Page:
“Oooo.  You got a long receipt!  You know what that means!”

“I paid too much?”

“Oh no!” the lady informed me.  “You get a free sandwich if you go on-line and fill out a survey.  I’m really lucky.  I get those all the time!”

I thanked her for informing me of my good fortune, and bi-golly she was right!  I should have given my prize to her.  I forgot to complete the survey, and she specifically told me that I had to within 48 hours or I would forfeit my prize.

I’d be the guy who won the $97,000,000 lottery and discover I had the ticket two days after they’d given the prize money back to the education fund.

I have a lot of respect for my favorite fast food chain.  When it’s not Sunday and I’m not hunkering for my warm bagged breast, I sort of admire that they observe the Sabbath.  Not many places do that anymore.  But I will admit, I get a little irked when I’m driving down I-95 on the second day of the weekend, and I notice the fine print under the big beak decorated C:  Closed on Sunday.

It’s a downer.

Yeah, D J and I are building memories at a restaurant that sells $5 chicken sandwiches. It’s sort of sweet, yet kinda weird.

Why You Got To Be So Rude?

There is a fairly new pop song that the radio stations play endlessly right now.  It’s called Rude, and it’s about a young man who goes to ask his girlfriend’s father for her hand in marriage.

It starts like this:

Saturday morning jumped out of bed
And put on my best suit
Got in my car and raced like a jet
All the way to you
Knocked on your door with heart in my hand
To ask you a question
‘Cause I know that you’re an old-fashioned man, yeah

Can I have your daughter for the rest of my life?
Say yes, say yes ’cause I need to know

In the music video, the father shakes his head and apparently says, “Nah, you ain’t marrying my daughter.”

You say I’ll never get your blessing ’til the day I die
Tough luck, my friend, but the answer is ‘No’

The young man then asks the dad, Why you got to be so rude?

Every time I hear that song, it takes me back to a similar conversation with Lisa’s father.  I’m not sure if it’s still an expectation in other parts of the country to ask a girl’s father for her hand in marriage, but in the south, it is.  At least in my circles.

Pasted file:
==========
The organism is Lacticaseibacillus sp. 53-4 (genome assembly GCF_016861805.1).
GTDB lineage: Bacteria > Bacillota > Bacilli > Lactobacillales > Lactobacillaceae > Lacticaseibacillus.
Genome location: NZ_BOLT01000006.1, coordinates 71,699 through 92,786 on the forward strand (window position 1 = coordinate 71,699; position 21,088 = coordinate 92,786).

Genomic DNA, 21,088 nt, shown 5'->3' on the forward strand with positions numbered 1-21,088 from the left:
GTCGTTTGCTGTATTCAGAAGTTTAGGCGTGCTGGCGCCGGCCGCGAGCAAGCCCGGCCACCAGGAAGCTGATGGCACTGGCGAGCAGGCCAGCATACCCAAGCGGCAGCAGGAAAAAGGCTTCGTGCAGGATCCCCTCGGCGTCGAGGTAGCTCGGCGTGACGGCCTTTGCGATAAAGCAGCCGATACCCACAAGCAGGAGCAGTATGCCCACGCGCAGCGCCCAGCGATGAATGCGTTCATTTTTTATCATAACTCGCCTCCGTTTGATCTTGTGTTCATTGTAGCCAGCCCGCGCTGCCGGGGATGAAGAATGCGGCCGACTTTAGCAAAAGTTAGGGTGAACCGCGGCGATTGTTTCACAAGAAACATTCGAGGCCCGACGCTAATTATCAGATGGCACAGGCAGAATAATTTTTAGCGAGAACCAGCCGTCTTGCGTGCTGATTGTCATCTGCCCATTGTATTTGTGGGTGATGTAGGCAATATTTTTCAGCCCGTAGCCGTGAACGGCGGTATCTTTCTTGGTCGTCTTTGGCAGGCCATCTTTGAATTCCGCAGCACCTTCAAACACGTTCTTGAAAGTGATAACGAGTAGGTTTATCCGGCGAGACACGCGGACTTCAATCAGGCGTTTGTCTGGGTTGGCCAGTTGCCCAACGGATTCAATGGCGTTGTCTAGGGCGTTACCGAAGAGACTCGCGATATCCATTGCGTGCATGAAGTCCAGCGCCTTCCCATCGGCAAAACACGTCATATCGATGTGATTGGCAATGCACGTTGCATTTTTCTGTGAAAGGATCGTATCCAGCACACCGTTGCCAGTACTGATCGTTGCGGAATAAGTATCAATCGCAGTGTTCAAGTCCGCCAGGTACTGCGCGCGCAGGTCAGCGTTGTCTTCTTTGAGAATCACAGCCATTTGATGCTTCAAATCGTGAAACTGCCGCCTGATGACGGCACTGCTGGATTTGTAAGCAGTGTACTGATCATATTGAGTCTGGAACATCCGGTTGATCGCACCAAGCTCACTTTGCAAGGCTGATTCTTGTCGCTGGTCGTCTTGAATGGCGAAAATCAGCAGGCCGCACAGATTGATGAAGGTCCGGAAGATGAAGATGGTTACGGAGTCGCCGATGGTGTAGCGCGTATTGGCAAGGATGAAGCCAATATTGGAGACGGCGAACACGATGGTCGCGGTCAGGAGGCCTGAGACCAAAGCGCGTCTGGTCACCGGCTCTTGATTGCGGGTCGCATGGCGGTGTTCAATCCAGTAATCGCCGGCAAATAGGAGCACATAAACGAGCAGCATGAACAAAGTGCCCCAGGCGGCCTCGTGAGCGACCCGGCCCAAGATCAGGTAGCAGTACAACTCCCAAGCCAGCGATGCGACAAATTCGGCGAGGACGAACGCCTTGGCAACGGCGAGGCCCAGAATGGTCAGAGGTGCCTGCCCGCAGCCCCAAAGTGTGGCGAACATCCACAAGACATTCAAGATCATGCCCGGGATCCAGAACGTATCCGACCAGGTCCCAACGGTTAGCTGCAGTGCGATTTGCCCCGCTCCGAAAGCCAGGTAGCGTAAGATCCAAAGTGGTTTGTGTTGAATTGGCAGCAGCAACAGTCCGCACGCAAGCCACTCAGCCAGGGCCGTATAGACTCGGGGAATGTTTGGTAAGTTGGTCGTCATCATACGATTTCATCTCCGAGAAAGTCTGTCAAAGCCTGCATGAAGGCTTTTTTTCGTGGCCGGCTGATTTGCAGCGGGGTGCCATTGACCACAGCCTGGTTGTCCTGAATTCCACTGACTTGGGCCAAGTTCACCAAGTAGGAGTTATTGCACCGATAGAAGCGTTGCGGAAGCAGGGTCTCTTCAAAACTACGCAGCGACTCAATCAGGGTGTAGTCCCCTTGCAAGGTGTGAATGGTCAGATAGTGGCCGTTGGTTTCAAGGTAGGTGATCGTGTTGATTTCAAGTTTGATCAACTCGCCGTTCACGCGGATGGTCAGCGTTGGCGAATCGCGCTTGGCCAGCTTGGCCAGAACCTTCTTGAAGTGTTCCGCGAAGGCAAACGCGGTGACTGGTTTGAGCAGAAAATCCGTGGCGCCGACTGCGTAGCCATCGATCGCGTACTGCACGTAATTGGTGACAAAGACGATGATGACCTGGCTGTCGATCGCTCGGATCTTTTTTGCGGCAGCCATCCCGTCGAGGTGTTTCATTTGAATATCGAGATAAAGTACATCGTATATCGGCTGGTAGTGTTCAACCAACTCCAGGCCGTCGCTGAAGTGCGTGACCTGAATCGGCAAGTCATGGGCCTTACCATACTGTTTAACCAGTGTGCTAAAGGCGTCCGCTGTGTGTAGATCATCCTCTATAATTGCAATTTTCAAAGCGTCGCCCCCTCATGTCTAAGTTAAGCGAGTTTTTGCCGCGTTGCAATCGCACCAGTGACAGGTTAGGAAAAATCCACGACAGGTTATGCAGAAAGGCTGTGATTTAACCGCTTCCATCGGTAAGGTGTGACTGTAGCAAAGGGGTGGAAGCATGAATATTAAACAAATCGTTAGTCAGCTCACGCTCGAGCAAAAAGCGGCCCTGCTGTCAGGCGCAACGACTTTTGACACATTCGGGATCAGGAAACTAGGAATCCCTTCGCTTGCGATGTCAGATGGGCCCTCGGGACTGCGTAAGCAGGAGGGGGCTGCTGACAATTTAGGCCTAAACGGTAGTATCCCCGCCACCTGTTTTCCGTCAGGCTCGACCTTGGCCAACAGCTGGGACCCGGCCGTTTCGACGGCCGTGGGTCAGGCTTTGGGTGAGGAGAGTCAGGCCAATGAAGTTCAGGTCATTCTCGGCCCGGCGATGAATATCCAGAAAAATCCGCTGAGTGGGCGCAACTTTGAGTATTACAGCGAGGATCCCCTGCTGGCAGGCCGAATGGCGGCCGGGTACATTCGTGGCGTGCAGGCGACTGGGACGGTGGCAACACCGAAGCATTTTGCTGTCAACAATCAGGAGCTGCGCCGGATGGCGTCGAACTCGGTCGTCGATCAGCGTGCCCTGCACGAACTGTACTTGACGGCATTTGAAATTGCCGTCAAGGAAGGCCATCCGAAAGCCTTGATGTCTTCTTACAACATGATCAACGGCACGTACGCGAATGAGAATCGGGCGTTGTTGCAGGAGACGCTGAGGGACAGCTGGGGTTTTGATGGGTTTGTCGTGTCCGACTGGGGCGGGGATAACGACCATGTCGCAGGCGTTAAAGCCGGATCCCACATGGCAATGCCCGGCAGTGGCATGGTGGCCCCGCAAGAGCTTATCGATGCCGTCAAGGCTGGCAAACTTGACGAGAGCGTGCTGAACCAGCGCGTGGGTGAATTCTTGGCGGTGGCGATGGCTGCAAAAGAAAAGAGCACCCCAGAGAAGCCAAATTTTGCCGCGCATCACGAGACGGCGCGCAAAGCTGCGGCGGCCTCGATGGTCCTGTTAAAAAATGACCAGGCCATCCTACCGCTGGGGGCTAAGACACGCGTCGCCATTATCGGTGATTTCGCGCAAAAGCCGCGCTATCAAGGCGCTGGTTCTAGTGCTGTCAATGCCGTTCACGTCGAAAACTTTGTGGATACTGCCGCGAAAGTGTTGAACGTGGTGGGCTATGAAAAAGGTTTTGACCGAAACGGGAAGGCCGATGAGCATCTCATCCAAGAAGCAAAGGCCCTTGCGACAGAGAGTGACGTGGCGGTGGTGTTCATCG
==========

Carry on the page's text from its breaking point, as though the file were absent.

So, I, being raised in a respectable family, knew what I had to do when I made the decision to take the plunge.  I called my father-in-law to be ,who I didn’t know very well, and asked him to go to lunch.  I admit I was a bit frightened.  It was a really awkward situation.  I was sitting there with a dude I didn’t really know, basically asking if I could defrock his daughter, spend Christmas with him, and go on his family vacations for the rest of his life.  All over a burger and fries.

I didn’t even know what to call this person.  He hadn’t told me I could marry his daughter yet so “dad” would have been presumptuous.  And, it seemed a bit formal to call my likely father-in-law Mr. Katsopolis – I’d likely see him in his underwear before the year was over.  But David or Dave was out of the question.  He was my elder, more than two decades my senior.

I don’t think I addressed him by name that day.  In fact, I don’t think I addressed him by name until there were grandchildren, at which time he became Pops, a comfortable name for all.

After small talk, he isn’t much of a small talker, and some awkward silence, I finally popped the question letting him know that I was planning to pop the question.

“Ahh, I think I’m gonna ask Lisa to marry me.  You OK with that?”  There was no going back now…

I was pretty sure he liked me but she was young, 23, and I was five years her senior.  I knew there was a possibility that he would beg me off for a while.  Surprisingly his response was rapid:

“Son, you don’t know what a burden you’re taking off of me.”

I gulped.  Were there things about my future wife that I didn’t yet know?  Did she have multiple personalities?  Financial baggage?  Perhaps an anger disorder?  Why was he so relieved?

As my mind raced working to figure out what I’d missed, Mr. Katsopolis gazed into nowhere, and as if his brain and mouth were one, his thoughts became audible:  “Her sister is going to be harder to place.”

If believe he picked up the check and bounced out of the restaurant as if he had just sold me a car without an engine.

I’m not sure how I’ll respond when some serious suitor comes to call for one of my girls, and I’ll have to admit I’ve wondered which of my daughters will be the most “difficult to place.”

Will I play hard to get with the fellas, or jump at the first offer?  DJ recently taped me singing my own version of Rude.  

I hope it doesn’t come to this!

20 Cans of Tuna

can of tuna

Sometimes it is difficult to be my child.

Last Sunday I was working hard to be ready for our afternoon activities and for the first day of school which was Monday.  We had two covered dish dinner events – one for the girls’ mother/daughter charity club and one at church.

Lisa and DJ began participating in the National Charity League five years ago.  There are meetings, socials, and service projects, and mandatory expectations for participation.  When Lisa died, Aunt Sallie stepped up and filled the mother piece of the duo.  When Stephanie aged in, she joined too.